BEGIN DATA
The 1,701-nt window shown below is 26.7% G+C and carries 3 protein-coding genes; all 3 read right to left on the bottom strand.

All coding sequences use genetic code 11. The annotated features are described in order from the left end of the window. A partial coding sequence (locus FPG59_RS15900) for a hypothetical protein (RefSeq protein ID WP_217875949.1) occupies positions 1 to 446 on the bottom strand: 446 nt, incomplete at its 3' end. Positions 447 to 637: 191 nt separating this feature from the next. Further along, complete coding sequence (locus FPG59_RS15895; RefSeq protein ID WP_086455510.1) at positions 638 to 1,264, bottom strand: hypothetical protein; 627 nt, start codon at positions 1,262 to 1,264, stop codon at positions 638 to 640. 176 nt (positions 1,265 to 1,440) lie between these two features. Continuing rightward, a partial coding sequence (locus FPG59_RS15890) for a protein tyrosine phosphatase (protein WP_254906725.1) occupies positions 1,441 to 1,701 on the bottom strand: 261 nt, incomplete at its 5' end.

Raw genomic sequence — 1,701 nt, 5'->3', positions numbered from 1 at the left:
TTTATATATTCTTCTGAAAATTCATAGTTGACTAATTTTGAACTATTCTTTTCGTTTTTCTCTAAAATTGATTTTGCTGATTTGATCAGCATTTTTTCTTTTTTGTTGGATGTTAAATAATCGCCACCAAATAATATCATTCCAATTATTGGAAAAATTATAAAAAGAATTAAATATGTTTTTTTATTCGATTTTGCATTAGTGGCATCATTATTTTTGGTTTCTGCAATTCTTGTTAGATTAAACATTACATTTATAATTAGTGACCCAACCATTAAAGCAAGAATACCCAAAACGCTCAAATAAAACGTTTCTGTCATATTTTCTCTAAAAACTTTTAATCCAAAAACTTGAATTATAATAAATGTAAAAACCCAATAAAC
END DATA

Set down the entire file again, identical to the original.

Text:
The 1,701-nt window shown below is 26.7% G+C and carries 3 protein-coding genes; all 3 read right to left on the bottom strand.

All coding sequences use genetic code 11. The annotated features are described in order from the left end of the window. A partial coding sequence (locus FPG59_RS15900) for a hypothetical protein (RefSeq protein ID WP_217875949.1) occupies positions 1 to 446 on the bottom strand: 446 nt, incomplete at its 3' end. Positions 447 to 637: 191 nt separating this feature from the next. Further along, complete coding sequence (locus FPG59_RS15895; RefSeq protein ID WP_086455510.1) at positions 638 to 1,264, bottom strand: hypothetical protein; 627 nt, start codon at positions 1,262 to 1,264, stop codon at positions 638 to 640. 176 nt (positions 1,265 to 1,440) lie between these two features. Continuing rightward, a partial coding sequence (locus FPG59_RS15890) for a protein tyrosine phosphatase (protein WP_254906725.1) occupies positions 1,441 to 1,701 on the bottom strand: 261 nt, incomplete at its 5' end.

Raw genomic sequence — 1,701 nt, 5'->3', positions numbered from 1 at the left:
TTTATATATTCTTCTGAAAATTCATAGTTGACTAATTTTGAACTATTCTTTTCGTTTTTCTCTAAAATTGATTTTGCTGATTTGATCAGCATTTTTTCTTTTTTGTTGGATGTTAAATAATCGCCACCAAATAATATCATTCCAATTATTGGAAAAATTATAAAAAGAATTAAATATGTTTTTTTATTCGATTTTGCATTAGTGGCATCATTATTTTTGGTTTCTGCAATTCTTGTTAGATTAAACATTACATTTATAATTAGTGACCCAACCATTAAAGCAAGAATACCCAAAACGCTCAAATAAAACGTTTCTGTCATATTTTCTCTAAAAACTTTTAATCCAAAAACTTGAATTATAATAAATGTAAAAACCCAATAAAC